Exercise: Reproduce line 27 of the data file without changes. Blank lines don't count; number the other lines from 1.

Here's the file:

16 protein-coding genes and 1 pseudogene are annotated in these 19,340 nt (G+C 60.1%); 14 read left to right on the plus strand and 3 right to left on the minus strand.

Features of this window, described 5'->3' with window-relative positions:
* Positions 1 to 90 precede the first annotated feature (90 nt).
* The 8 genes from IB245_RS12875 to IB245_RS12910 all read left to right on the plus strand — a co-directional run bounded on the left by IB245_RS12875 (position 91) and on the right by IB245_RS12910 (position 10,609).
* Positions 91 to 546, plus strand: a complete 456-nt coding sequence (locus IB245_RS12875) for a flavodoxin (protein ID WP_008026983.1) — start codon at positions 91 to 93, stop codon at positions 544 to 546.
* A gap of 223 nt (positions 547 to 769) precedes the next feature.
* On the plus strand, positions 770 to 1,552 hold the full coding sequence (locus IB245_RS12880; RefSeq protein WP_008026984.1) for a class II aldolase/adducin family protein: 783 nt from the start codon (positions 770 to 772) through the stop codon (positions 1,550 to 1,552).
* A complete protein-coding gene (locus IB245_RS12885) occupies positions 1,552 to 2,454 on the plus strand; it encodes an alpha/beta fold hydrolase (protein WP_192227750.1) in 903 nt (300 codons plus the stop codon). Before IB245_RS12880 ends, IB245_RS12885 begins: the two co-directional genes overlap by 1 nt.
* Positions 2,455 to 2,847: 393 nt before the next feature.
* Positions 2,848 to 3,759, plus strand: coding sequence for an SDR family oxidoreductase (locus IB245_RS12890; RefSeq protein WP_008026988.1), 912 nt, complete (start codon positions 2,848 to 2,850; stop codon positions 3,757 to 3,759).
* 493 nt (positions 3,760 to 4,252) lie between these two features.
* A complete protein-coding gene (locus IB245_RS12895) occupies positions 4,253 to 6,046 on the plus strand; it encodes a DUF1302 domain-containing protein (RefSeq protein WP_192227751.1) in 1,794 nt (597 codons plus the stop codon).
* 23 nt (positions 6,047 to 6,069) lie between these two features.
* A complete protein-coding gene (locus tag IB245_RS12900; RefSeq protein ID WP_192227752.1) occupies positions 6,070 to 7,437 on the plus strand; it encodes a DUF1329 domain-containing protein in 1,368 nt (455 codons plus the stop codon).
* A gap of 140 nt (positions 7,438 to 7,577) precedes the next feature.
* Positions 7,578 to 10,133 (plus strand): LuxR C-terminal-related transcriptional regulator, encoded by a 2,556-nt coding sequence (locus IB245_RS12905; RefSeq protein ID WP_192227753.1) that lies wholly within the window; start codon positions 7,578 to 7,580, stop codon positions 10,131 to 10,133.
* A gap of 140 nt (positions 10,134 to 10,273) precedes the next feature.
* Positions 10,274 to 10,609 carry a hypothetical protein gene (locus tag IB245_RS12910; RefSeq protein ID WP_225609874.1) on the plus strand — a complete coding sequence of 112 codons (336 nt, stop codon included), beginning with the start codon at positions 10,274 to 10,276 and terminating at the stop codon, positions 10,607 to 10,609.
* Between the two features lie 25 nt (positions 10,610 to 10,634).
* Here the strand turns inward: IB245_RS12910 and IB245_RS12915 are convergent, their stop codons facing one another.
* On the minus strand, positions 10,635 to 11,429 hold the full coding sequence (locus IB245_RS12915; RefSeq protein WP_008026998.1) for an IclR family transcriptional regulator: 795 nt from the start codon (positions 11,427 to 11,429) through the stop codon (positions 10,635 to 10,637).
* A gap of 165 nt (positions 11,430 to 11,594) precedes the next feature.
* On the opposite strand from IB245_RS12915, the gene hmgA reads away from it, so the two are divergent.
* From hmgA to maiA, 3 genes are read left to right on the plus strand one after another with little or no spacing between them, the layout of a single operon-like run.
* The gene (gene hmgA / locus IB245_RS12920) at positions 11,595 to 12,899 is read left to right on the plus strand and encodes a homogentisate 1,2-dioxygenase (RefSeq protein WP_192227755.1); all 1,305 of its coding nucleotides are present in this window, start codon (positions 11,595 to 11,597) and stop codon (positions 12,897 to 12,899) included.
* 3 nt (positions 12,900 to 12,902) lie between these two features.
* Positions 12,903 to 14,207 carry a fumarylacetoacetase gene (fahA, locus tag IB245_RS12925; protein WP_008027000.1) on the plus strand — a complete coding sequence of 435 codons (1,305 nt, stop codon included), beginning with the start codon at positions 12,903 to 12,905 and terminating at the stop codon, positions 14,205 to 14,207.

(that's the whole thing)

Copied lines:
* Positions 12,903 to 14,207 carry a fumarylacetoacetase gene (fahA, locus tag IB245_RS12925; protein WP_008027000.1) on the plus strand — a complete coding sequence of 435 codons (1,305 nt, stop codon included), beginning with the start codon at positions 12,903 to 12,905 and terminating at the stop codon, positions 14,205 to 14,207.